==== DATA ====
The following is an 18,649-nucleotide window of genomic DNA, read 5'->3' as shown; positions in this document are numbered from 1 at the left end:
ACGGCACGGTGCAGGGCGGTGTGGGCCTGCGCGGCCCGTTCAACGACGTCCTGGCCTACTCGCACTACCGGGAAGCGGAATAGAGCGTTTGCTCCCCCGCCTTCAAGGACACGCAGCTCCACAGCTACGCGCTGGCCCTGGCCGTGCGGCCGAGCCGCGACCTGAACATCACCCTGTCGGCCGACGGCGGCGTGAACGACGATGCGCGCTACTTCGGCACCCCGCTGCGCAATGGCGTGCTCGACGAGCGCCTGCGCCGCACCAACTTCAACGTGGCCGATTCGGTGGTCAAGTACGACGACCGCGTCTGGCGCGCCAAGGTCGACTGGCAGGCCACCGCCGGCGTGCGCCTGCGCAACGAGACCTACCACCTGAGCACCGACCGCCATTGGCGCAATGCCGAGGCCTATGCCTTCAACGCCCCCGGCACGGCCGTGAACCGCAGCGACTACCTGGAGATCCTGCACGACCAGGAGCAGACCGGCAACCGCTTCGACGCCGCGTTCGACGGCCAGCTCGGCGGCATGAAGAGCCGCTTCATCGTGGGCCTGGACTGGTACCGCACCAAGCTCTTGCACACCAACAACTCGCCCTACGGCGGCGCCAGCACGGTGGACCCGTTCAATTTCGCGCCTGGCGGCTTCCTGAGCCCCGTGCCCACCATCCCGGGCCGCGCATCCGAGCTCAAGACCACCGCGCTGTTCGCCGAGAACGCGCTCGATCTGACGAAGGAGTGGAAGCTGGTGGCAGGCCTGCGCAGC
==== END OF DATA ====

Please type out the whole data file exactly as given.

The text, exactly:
The following is an 18,649-nucleotide window of genomic DNA, read 5'->3' as shown; positions in this document are numbered from 1 at the left end:
ACGGCACGGTGCAGGGCGGTGTGGGCCTGCGCGGCCCGTTCAACGACGTCCTGGCCTACTCGCACTACCGGGAAGCGGAATAGAGCGTTTGCTCCCCCGCCTTCAAGGACACGCAGCTCCACAGCTACGCGCTGGCCCTGGCCGTGCGGCCGAGCCGCGACCTGAACATCACCCTGTCGGCCGACGGCGGCGTGAACGACGATGCGCGCTACTTCGGCACCCCGCTGCGCAATGGCGTGCTCGACGAGCGCCTGCGCCGCACCAACTTCAACGTGGCCGATTCGGTGGTCAAGTACGACGACCGCGTCTGGCGCGCCAAGGTCGACTGGCAGGCCACCGCCGGCGTGCGCCTGCGCAACGAGACCTACCACCTGAGCACCGACCGCCATTGGCGCAATGCCGAGGCCTATGCCTTCAACGCCCCCGGCACGGCCGTGAACCGCAGCGACTACCTGGAGATCCTGCACGACCAGGAGCAGACCGGCAACCGCTTCGACGCCGCGTTCGACGGCCAGCTCGGCGGCATGAAGAGCCGCTTCATCGTGGGCCTGGACTGGTACCGCACCAAGCTCTTGCACACCAACAACTCGCCCTACGGCGGCGCCAGCACGGTGGACCCGTTCAATTTCGCGCCTGGCGGCTTCCTGAGCCCCGTGCCCACCATCCCGGGCCGCGCATCCGAGCTCAAGACCACCGCGCTGTTCGCCGAGAACGCGCTCGATCTGACGAAGGAGTGGAAGCTGGTGGCAGGCCTGCGCAGC